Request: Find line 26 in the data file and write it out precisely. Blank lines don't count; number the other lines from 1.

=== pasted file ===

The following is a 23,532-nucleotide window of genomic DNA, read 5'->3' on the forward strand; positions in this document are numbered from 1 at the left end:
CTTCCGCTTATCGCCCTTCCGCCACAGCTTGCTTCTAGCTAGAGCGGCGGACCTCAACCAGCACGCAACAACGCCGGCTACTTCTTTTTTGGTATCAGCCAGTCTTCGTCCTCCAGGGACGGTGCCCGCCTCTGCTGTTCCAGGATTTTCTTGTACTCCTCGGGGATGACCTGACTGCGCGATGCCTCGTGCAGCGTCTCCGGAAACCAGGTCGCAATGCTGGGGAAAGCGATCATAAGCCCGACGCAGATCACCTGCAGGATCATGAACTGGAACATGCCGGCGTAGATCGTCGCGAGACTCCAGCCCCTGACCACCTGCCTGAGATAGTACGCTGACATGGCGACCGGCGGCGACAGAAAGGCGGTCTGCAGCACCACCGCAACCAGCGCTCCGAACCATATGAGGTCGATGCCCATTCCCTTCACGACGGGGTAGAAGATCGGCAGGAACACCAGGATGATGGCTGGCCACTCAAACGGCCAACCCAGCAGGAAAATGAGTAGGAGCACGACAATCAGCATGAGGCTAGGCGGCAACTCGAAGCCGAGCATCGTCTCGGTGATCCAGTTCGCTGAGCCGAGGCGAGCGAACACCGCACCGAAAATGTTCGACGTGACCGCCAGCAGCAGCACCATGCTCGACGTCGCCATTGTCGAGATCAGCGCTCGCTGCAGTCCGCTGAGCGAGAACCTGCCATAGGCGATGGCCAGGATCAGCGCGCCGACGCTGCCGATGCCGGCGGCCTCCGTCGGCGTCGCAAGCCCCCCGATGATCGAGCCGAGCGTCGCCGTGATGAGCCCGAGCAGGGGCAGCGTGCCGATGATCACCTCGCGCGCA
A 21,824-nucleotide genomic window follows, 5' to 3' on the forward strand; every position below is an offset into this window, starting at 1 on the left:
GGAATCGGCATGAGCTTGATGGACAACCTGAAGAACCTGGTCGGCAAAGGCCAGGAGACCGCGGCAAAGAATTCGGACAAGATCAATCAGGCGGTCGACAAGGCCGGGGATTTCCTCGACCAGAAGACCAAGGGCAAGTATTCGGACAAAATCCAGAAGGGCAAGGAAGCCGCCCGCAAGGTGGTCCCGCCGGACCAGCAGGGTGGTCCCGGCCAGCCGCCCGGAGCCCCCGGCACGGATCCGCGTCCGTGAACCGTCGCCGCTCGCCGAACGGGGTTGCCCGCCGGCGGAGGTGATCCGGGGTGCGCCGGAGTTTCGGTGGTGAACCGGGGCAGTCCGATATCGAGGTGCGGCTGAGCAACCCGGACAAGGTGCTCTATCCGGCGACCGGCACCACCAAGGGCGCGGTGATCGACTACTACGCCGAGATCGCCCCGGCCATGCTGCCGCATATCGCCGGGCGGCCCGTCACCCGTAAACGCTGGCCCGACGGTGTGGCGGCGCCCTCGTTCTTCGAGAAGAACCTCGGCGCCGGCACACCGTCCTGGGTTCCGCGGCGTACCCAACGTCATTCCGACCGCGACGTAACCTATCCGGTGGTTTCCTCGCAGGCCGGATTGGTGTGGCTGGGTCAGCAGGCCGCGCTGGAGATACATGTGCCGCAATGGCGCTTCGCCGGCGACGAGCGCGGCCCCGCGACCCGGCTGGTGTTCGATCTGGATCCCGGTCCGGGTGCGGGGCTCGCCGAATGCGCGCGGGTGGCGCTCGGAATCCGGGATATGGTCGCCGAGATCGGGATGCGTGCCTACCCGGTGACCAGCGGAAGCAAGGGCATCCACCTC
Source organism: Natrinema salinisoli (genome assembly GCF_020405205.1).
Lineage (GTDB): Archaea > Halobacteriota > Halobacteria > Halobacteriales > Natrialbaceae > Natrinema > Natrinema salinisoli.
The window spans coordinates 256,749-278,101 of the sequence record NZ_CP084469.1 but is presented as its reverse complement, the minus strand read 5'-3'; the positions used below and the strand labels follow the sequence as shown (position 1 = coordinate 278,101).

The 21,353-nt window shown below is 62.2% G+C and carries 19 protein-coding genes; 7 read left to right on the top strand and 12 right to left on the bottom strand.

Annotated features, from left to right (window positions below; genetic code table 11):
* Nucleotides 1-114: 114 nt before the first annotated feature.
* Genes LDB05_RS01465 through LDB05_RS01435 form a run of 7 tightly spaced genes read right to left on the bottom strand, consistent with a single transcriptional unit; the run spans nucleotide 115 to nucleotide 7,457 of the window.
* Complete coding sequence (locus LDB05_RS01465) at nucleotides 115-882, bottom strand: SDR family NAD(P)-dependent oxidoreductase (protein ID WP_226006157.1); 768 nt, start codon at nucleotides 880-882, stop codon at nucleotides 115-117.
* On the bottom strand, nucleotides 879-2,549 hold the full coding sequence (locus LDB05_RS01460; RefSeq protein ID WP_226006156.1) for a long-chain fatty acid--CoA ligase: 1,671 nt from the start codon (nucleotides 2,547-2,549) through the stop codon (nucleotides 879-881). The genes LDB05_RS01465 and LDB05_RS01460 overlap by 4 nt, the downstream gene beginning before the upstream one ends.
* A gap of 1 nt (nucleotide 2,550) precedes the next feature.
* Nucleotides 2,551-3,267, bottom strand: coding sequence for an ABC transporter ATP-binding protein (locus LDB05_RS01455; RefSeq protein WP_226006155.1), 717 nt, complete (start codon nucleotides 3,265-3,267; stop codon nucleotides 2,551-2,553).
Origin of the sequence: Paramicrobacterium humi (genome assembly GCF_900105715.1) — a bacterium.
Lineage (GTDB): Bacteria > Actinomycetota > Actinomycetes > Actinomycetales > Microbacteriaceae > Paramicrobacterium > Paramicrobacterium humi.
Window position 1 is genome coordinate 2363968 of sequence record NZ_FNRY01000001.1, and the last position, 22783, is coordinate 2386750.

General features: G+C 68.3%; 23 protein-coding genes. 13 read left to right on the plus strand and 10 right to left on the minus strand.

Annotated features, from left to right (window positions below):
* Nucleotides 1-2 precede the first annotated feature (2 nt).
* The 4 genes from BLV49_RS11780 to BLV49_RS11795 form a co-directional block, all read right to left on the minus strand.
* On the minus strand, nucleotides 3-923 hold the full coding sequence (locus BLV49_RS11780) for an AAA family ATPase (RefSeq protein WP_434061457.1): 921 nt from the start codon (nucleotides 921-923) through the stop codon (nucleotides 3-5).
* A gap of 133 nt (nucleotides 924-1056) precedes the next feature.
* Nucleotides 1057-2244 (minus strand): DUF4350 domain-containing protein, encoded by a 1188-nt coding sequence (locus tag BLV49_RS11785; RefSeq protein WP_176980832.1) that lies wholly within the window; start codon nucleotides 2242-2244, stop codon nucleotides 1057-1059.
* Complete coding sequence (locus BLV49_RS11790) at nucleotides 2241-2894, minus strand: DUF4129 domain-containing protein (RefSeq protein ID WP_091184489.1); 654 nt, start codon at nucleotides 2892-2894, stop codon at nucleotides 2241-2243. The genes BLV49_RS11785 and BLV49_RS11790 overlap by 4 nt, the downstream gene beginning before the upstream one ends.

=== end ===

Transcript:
* Complete coding sequence (locus BLV49_RS11790) at nucleotides 2241-2894, minus strand: DUF4129 domain-containing protein (RefSeq protein ID WP_091184489.1); 654 nt, start codon at nucleotides 2892-2894, stop codon at nucleotides 2241-2243. The genes BLV49_RS11785 and BLV49_RS11790 overlap by 4 nt, the downstream gene beginning before the upstream one ends.